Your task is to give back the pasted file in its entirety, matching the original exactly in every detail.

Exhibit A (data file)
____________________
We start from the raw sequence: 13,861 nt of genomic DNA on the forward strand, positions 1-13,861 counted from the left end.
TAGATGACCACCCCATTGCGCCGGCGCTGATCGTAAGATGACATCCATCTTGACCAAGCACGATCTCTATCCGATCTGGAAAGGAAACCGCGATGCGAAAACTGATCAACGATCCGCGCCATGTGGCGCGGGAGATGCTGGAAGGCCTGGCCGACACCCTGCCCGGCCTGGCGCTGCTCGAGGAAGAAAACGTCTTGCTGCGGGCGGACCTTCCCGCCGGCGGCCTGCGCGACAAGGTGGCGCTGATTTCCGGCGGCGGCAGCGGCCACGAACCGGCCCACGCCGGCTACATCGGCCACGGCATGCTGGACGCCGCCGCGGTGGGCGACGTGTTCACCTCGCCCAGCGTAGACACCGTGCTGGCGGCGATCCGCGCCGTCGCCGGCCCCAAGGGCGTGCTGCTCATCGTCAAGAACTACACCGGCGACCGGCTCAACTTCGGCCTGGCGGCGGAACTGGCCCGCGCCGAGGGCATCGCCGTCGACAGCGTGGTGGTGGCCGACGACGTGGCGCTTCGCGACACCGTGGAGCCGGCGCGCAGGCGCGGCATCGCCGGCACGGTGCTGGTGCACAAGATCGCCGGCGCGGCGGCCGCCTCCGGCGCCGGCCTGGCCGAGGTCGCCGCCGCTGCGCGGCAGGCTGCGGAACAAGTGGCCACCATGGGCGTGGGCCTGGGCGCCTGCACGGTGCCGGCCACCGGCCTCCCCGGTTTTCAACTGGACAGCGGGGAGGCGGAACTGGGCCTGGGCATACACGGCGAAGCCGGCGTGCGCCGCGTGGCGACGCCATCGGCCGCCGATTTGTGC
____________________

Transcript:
We start from the raw sequence: 13,861 nt of genomic DNA on the forward strand, positions 1-13,861 counted from the left end.
TAGATGACCACCCCATTGCGCCGGCGCTGATCGTAAGATGACATCCATCTTGACCAAGCACGATCTCTATCCGATCTGGAAAGGAAACCGCGATGCGAAAACTGATCAACGATCCGCGCCATGTGGCGCGGGAGATGCTGGAAGGCCTGGCCGACACCCTGCCCGGCCTGGCGCTGCTCGAGGAAGAAAACGTCTTGCTGCGGGCGGACCTTCCCGCCGGCGGCCTGCGCGACAAGGTGGCGCTGATTTCCGGCGGCGGCAGCGGCCACGAACCGGCCCACGCCGGCTACATCGGCCACGGCATGCTGGACGCCGCCGCGGTGGGCGACGTGTTCACCTCGCCCAGCGTAGACACCGTGCTGGCGGCGATCCGCGCCGTCGCCGGCCCCAAGGGCGTGCTGCTCATCGTCAAGAACTACACCGGCGACCGGCTCAACTTCGGCCTGGCGGCGGAACTGGCCCGCGCCGAGGGCATCGCCGTCGACAGCGTGGTGGTGGCCGACGACGTGGCGCTTCGCGACACCGTGGAGCCGGCGCGCAGGCGCGGCATCGCCGGCACGGTGCTGGTGCACAAGATCGCCGGCGCGGCGGCCGCCTCCGGCGCCGGCCTGGCCGAGGTCGCCGCCGCTGCGCGGCAGGCTGCGGAACAAGTGGCCACCATGGGCGTGGGCCTGGGCGCCTGCACGGTGCCGGCCACCGGCCTCCCCGGTTTTCAACTGGACAGCGGGGAGGCGGAACTGGGCCTGGGCATACACGGCGAAGCCGGCGTGCGCCGCGTGGCGACGCCATCGGCCGCCGATTTGTGC